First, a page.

I here broke off this part of my letter to attend Madam Bonapartes drawing room, where a circumstance happened of sufficient importance to merit your attention. ++++++ After the first Consul had gone the circuit of one room, he turned to me and made some of the common inquiries usual on these occasions. He afterwards returned and entered into a further conversation. When he quitted me he passed most of the other Ministers, merely with a bow, went up to Lord Whitworth,5 and after the first civilities said: “I find my lord your nation want war again.” L.W. No Sir, we are very desirous of Peace. First Consul. “You have just finished a War of fifteen years.”—L.W. “It is true, Sir, and that War was fifteen years too long.” Consul. “But you want another War of fifteen years.” L.W. “Pardon me, Sir, we are very desirous of Peace.” Consul “I must either have Malta or War.” L.W. “I am not prepared Sir, to speak on that subject; and I can only assure you Citizen first Consul that we wish for Peace.” The Prefect of the Palace6 then came up to the Consul, and informed him that there were ladies in the next room and asked him to go in. He made no reply; but, bowing hastily to the company, retired immediately to his Cabinet, without entering the other room. Lord Whitworth came up to me, and repeated the conversation as I now give you. I asked Lord Whitworth whether there were any pending Negotiations relative to Malta. He told me that there were: That the conduct of France having convinced them that they still had views upon Egypt, and the guaranties to which they were entitled with respect to Malta not having executed, they thought they could not surrender it with safety. But what brought on the business to day was a message from the King of Great Britain to the Parliament on the 1st, which has just been received here, speaking with distrust of the armaments in the French ports, and in fact preparing them for War. This you will have sooner by the way of England than this letter. It is, then, highly probable that a new rupture will take place; since it is hardly possible that the first Consul would commit himself so publickly, unless his determination had been taken. I am fearful that this may again throw some impediment in the way of our claims, which I believed in so prosperous a train. In other views it may serve us; and I shall give all my attention to avail myself of circumstances as they arise: in which I hope shortly to receive the assistance of Mr. Monroe.7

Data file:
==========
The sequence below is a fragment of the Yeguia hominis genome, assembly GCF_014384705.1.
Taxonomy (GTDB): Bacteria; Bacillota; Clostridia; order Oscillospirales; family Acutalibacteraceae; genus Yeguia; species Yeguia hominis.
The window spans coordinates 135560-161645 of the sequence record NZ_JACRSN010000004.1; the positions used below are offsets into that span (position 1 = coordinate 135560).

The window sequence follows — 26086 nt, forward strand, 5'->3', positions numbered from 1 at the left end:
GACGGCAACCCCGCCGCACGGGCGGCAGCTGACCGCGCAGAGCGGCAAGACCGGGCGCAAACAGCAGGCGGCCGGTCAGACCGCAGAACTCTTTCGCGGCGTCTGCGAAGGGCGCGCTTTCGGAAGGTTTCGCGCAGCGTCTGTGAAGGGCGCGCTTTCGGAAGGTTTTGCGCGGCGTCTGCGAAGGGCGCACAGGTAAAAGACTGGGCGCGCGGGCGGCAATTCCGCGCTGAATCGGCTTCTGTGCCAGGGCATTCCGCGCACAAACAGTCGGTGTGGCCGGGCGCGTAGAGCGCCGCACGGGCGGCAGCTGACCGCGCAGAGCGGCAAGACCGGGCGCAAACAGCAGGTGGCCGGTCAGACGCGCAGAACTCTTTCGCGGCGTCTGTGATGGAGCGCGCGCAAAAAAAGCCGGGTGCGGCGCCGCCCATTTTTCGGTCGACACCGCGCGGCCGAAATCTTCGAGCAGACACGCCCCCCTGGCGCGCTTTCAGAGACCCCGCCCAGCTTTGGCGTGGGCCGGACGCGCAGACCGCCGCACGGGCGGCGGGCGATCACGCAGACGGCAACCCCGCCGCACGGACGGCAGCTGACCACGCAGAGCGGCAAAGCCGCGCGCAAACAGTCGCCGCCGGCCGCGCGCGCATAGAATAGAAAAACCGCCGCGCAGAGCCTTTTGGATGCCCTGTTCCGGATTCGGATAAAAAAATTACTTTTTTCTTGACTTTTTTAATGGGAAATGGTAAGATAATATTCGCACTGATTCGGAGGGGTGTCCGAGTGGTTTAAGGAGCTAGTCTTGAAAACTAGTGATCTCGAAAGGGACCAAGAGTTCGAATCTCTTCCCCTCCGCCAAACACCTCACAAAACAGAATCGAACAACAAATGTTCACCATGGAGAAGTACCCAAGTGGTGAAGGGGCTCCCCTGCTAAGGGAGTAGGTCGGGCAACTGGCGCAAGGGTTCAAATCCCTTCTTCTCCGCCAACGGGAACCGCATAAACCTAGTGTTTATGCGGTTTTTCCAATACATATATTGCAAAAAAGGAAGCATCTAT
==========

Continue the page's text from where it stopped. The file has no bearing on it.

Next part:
I must pray you, Sir, to furnish Mr Madison with such an Extract from this letter as ought to be on his file of Correspondence with me. Since the fear of loosing the opportunity, and the necessity of the greater activity at this interesting moment, will deprive me of the pleasure of writing farther to him by this conveyance.

I am &c

Rob. R. Livingston

Tr (DNA: RG 46, EPFR, 8th Cong., 1st sess.); in multiple clerks’ hands with several emendations; at head of text “Extract” and “Robert R. Livingston, to the President of the US.” Filed with TJ to the Senate, 17 Oct. 1803; printed in ASP description begins American State Papers: Documents, Legislative and Executive, of the Congress of the United States, Washington, D.C., 1832–61, 38 vols. description ends , Foreign Relations, 2:547.

on the 1st: this is a clerk’s misreading of “8th”; see Documents I and II.

1The clerks here canceled “and which connected.”

2The clerks here canceled a set of five “+” signs set off by dashes.

3The clerks here canceled “I have given his character to Mr. Madison; and I shall take care that he come to you inclined to do all in his power to promote the connection of the two countries.”

4This paragraph is an insertion on a slip of paper pasted to the MS.

5Preceding nine words inserted in margin.

6MS: “Palance.”

7The clerks here canceled “In another view, too, his coming will be extremely pleasing to me. Since.”